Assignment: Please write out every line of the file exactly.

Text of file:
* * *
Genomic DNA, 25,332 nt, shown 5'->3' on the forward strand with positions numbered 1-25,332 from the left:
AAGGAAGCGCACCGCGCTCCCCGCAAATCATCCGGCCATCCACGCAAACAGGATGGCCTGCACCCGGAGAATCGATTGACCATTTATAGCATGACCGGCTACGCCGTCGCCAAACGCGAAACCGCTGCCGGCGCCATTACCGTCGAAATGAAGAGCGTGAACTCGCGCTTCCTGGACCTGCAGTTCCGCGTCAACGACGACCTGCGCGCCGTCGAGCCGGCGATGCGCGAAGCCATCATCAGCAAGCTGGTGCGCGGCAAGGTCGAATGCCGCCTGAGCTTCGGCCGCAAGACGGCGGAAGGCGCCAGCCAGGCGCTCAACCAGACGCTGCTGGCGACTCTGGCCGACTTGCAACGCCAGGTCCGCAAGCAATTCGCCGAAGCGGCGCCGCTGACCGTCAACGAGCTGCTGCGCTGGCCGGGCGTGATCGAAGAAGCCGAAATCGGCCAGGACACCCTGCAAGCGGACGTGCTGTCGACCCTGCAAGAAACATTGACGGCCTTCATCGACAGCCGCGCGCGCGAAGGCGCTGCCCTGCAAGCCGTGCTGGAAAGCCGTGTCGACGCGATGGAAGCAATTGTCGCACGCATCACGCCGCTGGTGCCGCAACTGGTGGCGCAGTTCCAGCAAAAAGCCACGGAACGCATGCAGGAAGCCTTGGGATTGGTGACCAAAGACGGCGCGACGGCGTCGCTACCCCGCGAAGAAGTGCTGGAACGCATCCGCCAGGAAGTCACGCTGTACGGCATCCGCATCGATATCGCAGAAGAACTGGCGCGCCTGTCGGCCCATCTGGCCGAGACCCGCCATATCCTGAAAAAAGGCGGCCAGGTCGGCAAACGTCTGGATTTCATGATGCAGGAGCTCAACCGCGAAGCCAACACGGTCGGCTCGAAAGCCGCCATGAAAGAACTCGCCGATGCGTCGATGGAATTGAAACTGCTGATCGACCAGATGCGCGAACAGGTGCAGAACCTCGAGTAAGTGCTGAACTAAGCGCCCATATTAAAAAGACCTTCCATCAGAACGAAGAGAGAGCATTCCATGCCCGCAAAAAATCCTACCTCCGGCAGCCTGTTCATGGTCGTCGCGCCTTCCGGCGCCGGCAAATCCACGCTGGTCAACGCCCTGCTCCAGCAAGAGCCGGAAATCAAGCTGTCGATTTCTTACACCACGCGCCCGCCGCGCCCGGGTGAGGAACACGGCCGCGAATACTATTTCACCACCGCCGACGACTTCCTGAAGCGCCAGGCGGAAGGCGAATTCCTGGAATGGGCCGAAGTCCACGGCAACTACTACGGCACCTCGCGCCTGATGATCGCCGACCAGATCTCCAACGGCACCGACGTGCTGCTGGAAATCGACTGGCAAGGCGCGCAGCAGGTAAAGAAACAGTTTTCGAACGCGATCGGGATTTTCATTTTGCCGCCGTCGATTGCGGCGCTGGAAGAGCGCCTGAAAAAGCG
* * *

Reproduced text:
Genomic DNA, 25,332 nt, shown 5'->3' on the forward strand with positions numbered 1-25,332 from the left:
AAGGAAGCGCACCGCGCTCCCCGCAAATCATCCGGCCATCCACGCAAACAGGATGGCCTGCACCCGGAGAATCGATTGACCATTTATAGCATGACCGGCTACGCCGTCGCCAAACGCGAAACCGCTGCCGGCGCCATTACCGTCGAAATGAAGAGCGTGAACTCGCGCTTCCTGGACCTGCAGTTCCGCGTCAACGACGACCTGCGCGCCGTCGAGCCGGCGATGCGCGAAGCCATCATCAGCAAGCTGGTGCGCGGCAAGGTCGAATGCCGCCTGAGCTTCGGCCGCAAGACGGCGGAAGGCGCCAGCCAGGCGCTCAACCAGACGCTGCTGGCGACTCTGGCCGACTTGCAACGCCAGGTCCGCAAGCAATTCGCCGAAGCGGCGCCGCTGACCGTCAACGAGCTGCTGCGCTGGCCGGGCGTGATCGAAGAAGCCGAAATCGGCCAGGACACCCTGCAAGCGGACGTGCTGTCGACCCTGCAAGAAACATTGACGGCCTTCATCGACAGCCGCGCGCGCGAAGGCGCTGCCCTGCAAGCCGTGCTGGAAAGCCGTGTCGACGCGATGGAAGCAATTGTCGCACGCATCACGCCGCTGGTGCCGCAACTGGTGGCGCAGTTCCAGCAAAAAGCCACGGAACGCATGCAGGAAGCCTTGGGATTGGTGACCAAAGACGGCGCGACGGCGTCGCTACCCCGCGAAGAAGTGCTGGAACGCATCCGCCAGGAAGTCACGCTGTACGGCATCCGCATCGATATCGCAGAAGAACTGGCGCGCCTGTCGGCCCATCTGGCCGAGACCCGCCATATCCTGAAAAAAGGCGGCCAGGTCGGCAAACGTCTGGATTTCATGATGCAGGAGCTCAACCGCGAAGCCAACACGGTCGGCTCGAAAGCCGCCATGAAAGAACTCGCCGATGCGTCGATGGAATTGAAACTGCTGATCGACCAGATGCGCGAACAGGTGCAGAACCTCGAGTAAGTGCTGAACTAAGCGCCCATATTAAAAAGACCTTCCATCAGAACGAAGAGAGAGCATTCCATGCCCGCAAAAAATCCTACCTCCGGCAGCCTGTTCATGGTCGTCGCGCCTTCCGGCGCCGGCAAATCCACGCTGGTCAACGCCCTGCTCCAGCAAGAGCCGGAAATCAAGCTGTCGATTTCTTACACCACGCGCCCGCCGCGCCCGGGTGAGGAACACGGCCGCGAATACTATTTCACCACCGCCGACGACTTCCTGAAGCGCCAGGCGGAAGGCGAATTCCTGGAATGGGCCGAAGTCCACGGCAACTACTACGGCACCTCGCGCCTGATGATCGCCGACCAGATCTCCAACGGCACCGACGTGCTGCTGGAAATCGACTGGCAAGGCGCGCAGCAGGTAAAGAAACAGTTTTCGAACGCGATCGGGATTTTCATTTTGCCGCCGTCGATTGCGGCGCTGGAAGAGCGCCTGAAAAAGCG